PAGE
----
So I'm working on four builds this week--all for friends and family--when it came to me that I should be recording the date and build number on the CBG's. I've created labels on my printer that has the following information...
Eric's Cigar Box Guitars
I used Avery address labels for the tags, and I plan on applying them to the inside of the box for historical purposes. While I was at it, I also printed more labels for the back of the box, which has the standard tuning and scale length...
Eric's Cigar Box Guitars
Tuning: G, D, G
25" Scale (from Nut to Bridge)
I figured it would be a good reference for anyone who needed to change strings or adjust the bridge.
Has anyone here also done much the same for their builds. If so what was your solution?
I just stamp a serial number on the top the headstock with steel number punches and write it down in my records, with a brief description of the box, pickup etc. I don't note a date, simply the year in which they are made.
I figure the month and year for the date will be good. Build number would be, I think, important.
Or write out the whole year...
"Build Date: 1/2016"
Since it takes me more than one day to build, there doesn't seem a need to include the day.
Bufo Bill makes a valid point,in this increasingly small world,it can lead to confusion,to me 9/11 would be meaningless, if not for the shear weight of reference to the event,i'd be inclined to consider it 2 days before our remembrance day,11/11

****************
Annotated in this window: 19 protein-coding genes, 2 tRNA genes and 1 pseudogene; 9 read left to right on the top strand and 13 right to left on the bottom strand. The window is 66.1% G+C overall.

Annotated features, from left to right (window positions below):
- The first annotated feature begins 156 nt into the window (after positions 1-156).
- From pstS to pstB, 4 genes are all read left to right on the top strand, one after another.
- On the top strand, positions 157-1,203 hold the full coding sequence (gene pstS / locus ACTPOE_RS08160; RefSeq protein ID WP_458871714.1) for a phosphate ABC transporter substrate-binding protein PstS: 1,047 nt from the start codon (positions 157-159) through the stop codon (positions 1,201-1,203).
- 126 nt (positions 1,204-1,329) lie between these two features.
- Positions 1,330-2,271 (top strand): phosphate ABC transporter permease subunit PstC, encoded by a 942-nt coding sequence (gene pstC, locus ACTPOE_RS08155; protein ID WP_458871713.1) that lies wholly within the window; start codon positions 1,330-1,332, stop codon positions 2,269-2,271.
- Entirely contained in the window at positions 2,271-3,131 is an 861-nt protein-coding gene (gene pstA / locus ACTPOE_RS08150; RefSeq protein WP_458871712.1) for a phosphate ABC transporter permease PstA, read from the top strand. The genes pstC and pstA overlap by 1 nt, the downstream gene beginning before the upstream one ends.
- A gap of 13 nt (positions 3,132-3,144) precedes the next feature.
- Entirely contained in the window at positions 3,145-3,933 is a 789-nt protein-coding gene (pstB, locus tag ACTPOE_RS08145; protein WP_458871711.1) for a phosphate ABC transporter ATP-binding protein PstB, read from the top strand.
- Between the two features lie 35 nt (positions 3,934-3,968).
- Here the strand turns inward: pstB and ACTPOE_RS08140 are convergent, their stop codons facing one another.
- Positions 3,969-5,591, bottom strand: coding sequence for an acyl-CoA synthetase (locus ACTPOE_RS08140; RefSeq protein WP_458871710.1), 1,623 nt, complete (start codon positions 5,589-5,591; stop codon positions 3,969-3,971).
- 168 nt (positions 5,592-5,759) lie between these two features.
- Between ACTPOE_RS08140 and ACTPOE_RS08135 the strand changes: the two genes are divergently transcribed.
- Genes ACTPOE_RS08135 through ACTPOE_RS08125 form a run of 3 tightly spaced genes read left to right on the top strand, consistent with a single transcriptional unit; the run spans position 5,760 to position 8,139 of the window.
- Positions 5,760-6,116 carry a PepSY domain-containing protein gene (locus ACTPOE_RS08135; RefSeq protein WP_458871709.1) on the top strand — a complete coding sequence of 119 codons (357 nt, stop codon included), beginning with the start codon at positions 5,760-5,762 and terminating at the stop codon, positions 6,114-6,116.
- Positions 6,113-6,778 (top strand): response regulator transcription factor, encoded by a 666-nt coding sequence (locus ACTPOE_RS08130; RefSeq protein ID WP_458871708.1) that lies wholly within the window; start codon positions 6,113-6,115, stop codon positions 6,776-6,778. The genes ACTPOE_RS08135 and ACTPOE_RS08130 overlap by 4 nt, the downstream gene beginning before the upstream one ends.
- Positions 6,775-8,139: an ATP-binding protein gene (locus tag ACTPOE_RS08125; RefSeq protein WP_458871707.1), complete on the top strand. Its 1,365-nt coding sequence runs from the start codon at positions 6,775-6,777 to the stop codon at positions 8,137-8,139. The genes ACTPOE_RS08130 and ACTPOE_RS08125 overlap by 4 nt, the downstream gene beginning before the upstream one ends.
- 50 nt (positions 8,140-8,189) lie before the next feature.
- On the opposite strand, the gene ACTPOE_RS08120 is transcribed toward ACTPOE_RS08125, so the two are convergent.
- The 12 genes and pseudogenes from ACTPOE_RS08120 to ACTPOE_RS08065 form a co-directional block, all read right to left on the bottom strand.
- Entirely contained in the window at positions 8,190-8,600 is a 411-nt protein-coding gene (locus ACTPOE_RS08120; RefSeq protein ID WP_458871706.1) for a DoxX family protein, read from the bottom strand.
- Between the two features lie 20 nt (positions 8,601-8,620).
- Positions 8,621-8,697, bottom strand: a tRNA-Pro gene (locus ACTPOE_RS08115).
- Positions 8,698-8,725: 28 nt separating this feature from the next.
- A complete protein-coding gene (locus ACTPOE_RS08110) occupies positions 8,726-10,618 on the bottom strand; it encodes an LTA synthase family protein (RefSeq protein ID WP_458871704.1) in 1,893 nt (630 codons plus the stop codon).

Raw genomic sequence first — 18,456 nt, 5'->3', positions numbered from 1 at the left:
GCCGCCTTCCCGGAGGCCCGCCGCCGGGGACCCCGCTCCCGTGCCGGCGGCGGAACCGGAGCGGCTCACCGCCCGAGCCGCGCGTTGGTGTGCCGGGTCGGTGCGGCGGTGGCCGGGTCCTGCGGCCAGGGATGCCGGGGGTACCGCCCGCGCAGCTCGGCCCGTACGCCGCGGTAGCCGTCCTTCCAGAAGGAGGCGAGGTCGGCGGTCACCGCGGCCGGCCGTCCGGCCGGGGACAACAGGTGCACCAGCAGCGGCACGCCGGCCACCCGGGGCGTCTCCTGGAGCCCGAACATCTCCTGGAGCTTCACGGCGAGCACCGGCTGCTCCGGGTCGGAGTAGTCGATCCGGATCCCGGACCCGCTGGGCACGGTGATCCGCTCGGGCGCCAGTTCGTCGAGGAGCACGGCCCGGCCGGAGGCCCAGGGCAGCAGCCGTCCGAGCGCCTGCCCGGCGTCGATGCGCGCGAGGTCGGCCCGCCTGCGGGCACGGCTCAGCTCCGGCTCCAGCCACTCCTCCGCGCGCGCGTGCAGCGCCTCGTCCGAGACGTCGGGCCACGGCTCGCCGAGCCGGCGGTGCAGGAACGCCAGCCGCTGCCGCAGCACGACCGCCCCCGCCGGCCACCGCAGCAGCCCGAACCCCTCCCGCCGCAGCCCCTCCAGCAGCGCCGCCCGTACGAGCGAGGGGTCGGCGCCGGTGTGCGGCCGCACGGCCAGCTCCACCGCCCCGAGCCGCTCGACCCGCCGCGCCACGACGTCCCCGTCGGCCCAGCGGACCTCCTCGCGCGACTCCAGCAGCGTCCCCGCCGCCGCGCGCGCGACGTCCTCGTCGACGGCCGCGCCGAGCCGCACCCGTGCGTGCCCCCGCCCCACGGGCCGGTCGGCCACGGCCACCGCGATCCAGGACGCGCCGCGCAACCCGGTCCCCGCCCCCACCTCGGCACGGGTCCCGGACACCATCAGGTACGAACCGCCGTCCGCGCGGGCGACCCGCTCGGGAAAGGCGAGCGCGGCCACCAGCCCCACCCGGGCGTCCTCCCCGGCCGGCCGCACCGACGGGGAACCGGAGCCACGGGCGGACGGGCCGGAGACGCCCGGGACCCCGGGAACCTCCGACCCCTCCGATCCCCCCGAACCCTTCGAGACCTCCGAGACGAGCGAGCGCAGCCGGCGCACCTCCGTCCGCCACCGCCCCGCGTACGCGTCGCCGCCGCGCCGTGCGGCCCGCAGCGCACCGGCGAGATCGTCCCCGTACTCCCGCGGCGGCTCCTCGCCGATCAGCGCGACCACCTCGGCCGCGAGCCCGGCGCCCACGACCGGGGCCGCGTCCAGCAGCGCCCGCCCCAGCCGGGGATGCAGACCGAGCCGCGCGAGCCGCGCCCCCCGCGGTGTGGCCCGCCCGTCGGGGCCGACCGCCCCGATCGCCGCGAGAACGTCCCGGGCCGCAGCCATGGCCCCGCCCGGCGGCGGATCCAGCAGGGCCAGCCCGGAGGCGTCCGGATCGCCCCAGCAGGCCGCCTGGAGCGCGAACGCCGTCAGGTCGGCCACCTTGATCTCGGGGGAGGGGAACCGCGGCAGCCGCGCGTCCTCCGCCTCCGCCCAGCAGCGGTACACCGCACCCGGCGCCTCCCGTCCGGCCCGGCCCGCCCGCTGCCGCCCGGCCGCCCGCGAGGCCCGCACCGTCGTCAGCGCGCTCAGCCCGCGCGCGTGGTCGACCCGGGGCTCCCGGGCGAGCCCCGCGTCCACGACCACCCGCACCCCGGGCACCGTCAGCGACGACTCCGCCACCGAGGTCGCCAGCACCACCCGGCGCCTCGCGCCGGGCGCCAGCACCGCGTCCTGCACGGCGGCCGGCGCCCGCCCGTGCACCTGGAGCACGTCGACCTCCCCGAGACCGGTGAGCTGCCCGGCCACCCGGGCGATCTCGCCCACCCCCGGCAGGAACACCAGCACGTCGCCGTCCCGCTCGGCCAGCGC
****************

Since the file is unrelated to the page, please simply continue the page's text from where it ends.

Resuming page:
This was the final nudge I needed to make a label, I am pretty happy with it - some sort of name, year and model, in this case first uke of 2015. Have to see what it looks like thru the sound hole.
I always sign mine and include a month/year date. I wish I would have given each a number - I'm way way over a thousand and more closer to 2. I really have no idea - and that might be difficult for future CBG historians in the future when they write my bio (HAAA).
(signed and put a check mark on a couple thousand pickups, too, wish I knew that number)
I also use the steel stamps back of the headstock and also on the heel. No particular reason. Then I sign and date inside so it can be seen through the sound hole. I write directly on the wood. I give a receipt with the tuning.written on it. I should put in the scale length too. .
I think it is a good idea doing what you mention. I usually sign the git and often put the tuning on a piece of paper on the back. I have not kept track of my number of builds. It seems to be over 50. I may be best off not knowing.